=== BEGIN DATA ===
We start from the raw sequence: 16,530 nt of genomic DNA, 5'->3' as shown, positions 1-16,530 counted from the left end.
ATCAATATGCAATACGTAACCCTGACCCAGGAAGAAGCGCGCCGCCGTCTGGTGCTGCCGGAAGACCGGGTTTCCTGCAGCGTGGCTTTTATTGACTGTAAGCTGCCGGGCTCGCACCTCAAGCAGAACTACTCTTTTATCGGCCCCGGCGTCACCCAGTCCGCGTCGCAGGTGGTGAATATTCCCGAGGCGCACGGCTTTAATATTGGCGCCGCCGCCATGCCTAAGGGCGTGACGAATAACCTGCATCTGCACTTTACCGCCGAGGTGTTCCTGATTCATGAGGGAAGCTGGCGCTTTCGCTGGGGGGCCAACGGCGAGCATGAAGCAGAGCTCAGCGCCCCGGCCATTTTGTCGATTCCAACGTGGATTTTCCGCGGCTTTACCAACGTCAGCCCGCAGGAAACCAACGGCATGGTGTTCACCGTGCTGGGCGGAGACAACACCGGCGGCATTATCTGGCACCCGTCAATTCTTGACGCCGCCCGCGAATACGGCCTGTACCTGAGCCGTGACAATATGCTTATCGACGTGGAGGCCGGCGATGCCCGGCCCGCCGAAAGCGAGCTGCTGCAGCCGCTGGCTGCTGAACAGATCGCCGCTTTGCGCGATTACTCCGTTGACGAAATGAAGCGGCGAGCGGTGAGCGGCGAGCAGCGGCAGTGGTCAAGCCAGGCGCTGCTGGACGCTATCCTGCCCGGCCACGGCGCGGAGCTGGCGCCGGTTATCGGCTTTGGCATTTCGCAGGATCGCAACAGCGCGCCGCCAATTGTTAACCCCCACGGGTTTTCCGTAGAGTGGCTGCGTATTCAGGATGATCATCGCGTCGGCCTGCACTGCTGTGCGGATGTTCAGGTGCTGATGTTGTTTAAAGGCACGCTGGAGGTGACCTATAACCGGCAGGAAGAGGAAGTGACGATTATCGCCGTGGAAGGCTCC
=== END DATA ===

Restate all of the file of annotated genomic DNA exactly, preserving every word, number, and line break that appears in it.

We start from the raw sequence: 16,530 nt of genomic DNA, 5'->3' as shown, positions 1-16,530 counted from the left end.
ATCAATATGCAATACGTAACCCTGACCCAGGAAGAAGCGCGCCGCCGTCTGGTGCTGCCGGAAGACCGGGTTTCCTGCAGCGTGGCTTTTATTGACTGTAAGCTGCCGGGCTCGCACCTCAAGCAGAACTACTCTTTTATCGGCCCCGGCGTCACCCAGTCCGCGTCGCAGGTGGTGAATATTCCCGAGGCGCACGGCTTTAATATTGGCGCCGCCGCCATGCCTAAGGGCGTGACGAATAACCTGCATCTGCACTTTACCGCCGAGGTGTTCCTGATTCATGAGGGAAGCTGGCGCTTTCGCTGGGGGGCCAACGGCGAGCATGAAGCAGAGCTCAGCGCCCCGGCCATTTTGTCGATTCCAACGTGGATTTTCCGCGGCTTTACCAACGTCAGCCCGCAGGAAACCAACGGCATGGTGTTCACCGTGCTGGGCGGAGACAACACCGGCGGCATTATCTGGCACCCGTCAATTCTTGACGCCGCCCGCGAATACGGCCTGTACCTGAGCCGTGACAATATGCTTATCGACGTGGAGGCCGGCGATGCCCGGCCCGCCGAAAGCGAGCTGCTGCAGCCGCTGGCTGCTGAACAGATCGCCGCTTTGCGCGATTACTCCGTTGACGAAATGAAGCGGCGAGCGGTGAGCGGCGAGCAGCGGCAGTGGTCAAGCCAGGCGCTGCTGGACGCTATCCTGCCCGGCCACGGCGCGGAGCTGGCGCCGGTTATCGGCTTTGGCATTTCGCAGGATCGCAACAGCGCGCCGCCAATTGTTAACCCCCACGGGTTTTCCGTAGAGTGGCTGCGTATTCAGGATGATCATCGCGTCGGCCTGCACTGCTGTGCGGATGTTCAGGTGCTGATGTTGTTTAAAGGCACGCTGGAGGTGACCTATAACCGGCAGGAAGAGGAAGTGACGATTATCGCCGTGGAAGGCTCC